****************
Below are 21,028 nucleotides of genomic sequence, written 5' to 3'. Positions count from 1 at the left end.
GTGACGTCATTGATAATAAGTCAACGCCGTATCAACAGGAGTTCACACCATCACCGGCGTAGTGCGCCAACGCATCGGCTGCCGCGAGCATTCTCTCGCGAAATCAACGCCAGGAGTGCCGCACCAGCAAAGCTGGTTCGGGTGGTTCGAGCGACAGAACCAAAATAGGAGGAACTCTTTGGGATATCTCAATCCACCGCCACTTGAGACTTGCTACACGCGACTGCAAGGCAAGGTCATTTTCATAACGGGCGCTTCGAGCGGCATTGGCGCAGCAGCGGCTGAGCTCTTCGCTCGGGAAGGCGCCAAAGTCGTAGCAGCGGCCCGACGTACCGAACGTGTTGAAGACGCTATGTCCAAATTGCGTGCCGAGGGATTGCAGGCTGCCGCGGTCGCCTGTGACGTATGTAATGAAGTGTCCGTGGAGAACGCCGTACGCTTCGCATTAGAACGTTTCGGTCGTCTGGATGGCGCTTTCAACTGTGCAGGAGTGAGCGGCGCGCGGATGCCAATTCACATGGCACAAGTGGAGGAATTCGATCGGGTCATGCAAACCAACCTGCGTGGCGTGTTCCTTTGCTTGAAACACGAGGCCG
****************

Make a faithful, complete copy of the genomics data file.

Below are 21,028 nucleotides of genomic sequence, written 5' to 3'. Positions count from 1 at the left end.
GTGACGTCATTGATAATAAGTCAACGCCGTATCAACAGGAGTTCACACCATCACCGGCGTAGTGCGCCAACGCATCGGCTGCCGCGAGCATTCTCTCGCGAAATCAACGCCAGGAGTGCCGCACCAGCAAAGCTGGTTCGGGTGGTTCGAGCGACAGAACCAAAATAGGAGGAACTCTTTGGGATATCTCAATCCACCGCCACTTGAGACTTGCTACACGCGACTGCAAGGCAAGGTCATTTTCATAACGGGCGCTTCGAGCGGCATTGGCGCAGCAGCGGCTGAGCTCTTCGCTCGGGAAGGCGCCAAAGTCGTAGCAGCGGCCCGACGTACCGAACGTGTTGAAGACGCTATGTCCAAATTGCGTGCCGAGGGATTGCAGGCTGCCGCGGTCGCCTGTGACGTATGTAATGAAGTGTCCGTGGAGAACGCCGTACGCTTCGCATTAGAACGTTTCGGTCGTCTGGATGGCGCTTTCAACTGTGCAGGAGTGAGCGGCGCGCGGATGCCAATTCACATGGCACAAGTGGAGGAATTCGATCGGGTCATGCAAACCAACCTGCGTGGCGTGTTCCTTTGCTTGAAACACGAGGCCG